Israel intercepts protest vessel trying to break naval blockade of Gaza

The Israeli navy has intercepted a boat carrying female pro-Palestinian activists trying to break Israel’s naval blockade of the Gaza Strip and said it was escorting the vessel to shore.

The Israeli military said the interception had been brief and there had been no injuries, unlike the 2010 takeover of an international flotilla in which 10 Turks were killed in clashes with Israeli troops.

The incident occurred on the same day as the Israeli air force struck a series of targets in Gaza in response to the firing of a Palestinian rocket. There were no reports of injuries on either side.

The boat was sponsored by the Freedom Flotilla Coalition, a group of pro-Palestinian groups based mostly in Europe. The Dutch-registered vessel was carrying 13 activists headed by Mairead Maguire, an Irish Nobel peace prize laureate. A retired US colonel and a former South African Olympic athlete were also on board, along with women from the UK, Sweden, Russia and Malaysia.

Zaher Darwish, one of the flotilla’s coordinators, said the boat had been intercepted about 40 miles (60 kilometres) from Gaza and was not carrying aid. He said the goal was “symbolic” — to call attention to the Israeli naval blockade, which he said was illegal.

“People have the right to move. We have the right to move,” he said. “We are aiming to the conscience of the people. And the conscience of governments. They have to act and express their non-acceptance of this situation.”

Israel and Egypt imposed a blockade on Gaza after Hamas seized power in 2007. It has crippled Gaza’s already weak economy, and prevented tens of thousands of people from traveling abroad for jobs, studies and other visits. Unemployment in Gaza stands at 40%.

Israel says the restrictions are needed to prevent Hamas importing weapons, and that it has eased the blockade to allow more goods in. It considers Hamas a terrorist group, and has fought three wars against it since the militant group assumed power.

In a statement on Wednesday, the Israeli military said the navy carried out the raid after exhausting all diplomatic channels. It said forces ordered the boat to change course, and when it refused, they boarded and searched it. The search was “uneventful”.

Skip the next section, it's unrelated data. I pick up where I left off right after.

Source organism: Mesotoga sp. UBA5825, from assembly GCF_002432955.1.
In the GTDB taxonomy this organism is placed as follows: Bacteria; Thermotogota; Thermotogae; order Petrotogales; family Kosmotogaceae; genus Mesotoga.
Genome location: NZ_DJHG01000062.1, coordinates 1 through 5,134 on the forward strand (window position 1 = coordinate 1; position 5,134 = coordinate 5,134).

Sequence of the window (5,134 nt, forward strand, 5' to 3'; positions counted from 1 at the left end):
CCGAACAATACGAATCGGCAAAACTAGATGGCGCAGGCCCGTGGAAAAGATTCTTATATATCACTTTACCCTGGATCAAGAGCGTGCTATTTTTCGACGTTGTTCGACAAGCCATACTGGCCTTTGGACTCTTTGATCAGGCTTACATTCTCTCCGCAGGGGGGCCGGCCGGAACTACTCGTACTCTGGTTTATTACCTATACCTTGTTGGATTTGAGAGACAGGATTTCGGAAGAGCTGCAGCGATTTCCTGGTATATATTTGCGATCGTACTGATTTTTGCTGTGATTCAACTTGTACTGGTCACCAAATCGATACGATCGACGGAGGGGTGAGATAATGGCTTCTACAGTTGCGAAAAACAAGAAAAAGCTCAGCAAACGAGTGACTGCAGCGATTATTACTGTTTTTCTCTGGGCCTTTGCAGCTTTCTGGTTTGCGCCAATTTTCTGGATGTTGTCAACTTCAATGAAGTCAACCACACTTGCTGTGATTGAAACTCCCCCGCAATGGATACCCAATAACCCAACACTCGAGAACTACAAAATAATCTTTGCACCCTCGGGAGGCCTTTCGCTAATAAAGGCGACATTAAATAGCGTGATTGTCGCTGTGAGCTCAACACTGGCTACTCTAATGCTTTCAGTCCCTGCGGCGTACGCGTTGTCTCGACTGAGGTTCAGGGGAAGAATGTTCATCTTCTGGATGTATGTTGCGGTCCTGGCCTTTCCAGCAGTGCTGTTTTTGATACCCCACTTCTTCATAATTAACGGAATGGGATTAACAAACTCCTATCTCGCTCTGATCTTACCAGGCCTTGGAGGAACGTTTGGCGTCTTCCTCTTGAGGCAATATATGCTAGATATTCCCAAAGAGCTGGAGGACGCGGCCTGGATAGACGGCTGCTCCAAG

The boat was being escorted to the Israeli port of Ashdod, the military said, a process that was expected to take several hours. There was no word on what would happen to the people on board. In the past, activists have been arrested and quickly deported.

The raid was in sharp contrast to events in 2010, when Israeli naval forces were confronted by crowds of activists armed with pipes and knives as they boarded a Turkish ship. Ten activists, one of them a dual US citizen, were killed during violent clashes.

The incident contributed to six years of diplomatic tension with Turkey that was resolved only this year in a deal that included an Israeli apology and reparations, Turkish pledges to limit Hamas activity on its territory and a restoration of full diplomatic relations.

Wednesday’s rocket strike landed in Sderot, a southern Israeli town on the Gaza border. No one was wounded, and such incidents have been rare since a 50-day war between Israel and Hamas in mid-2014.

Israel struck a series of Hamas posts in Gaza in response. An obscure group that said it drew inspiration from Islamic State claimed responsibility for firing the rocket, but Israel holds Hamas responsible for all attacks emanating from the territory.

The Hamas spokesman Fawzi Barhoum urged international activists to continue sending flotillas to Gaza. “This is Israeli piracy and organised state terrorism reflecting how deep the Israeli entity has gone in its aggression, crimes and violations against our people and those who show solidarity with it,” he said.

The Guardian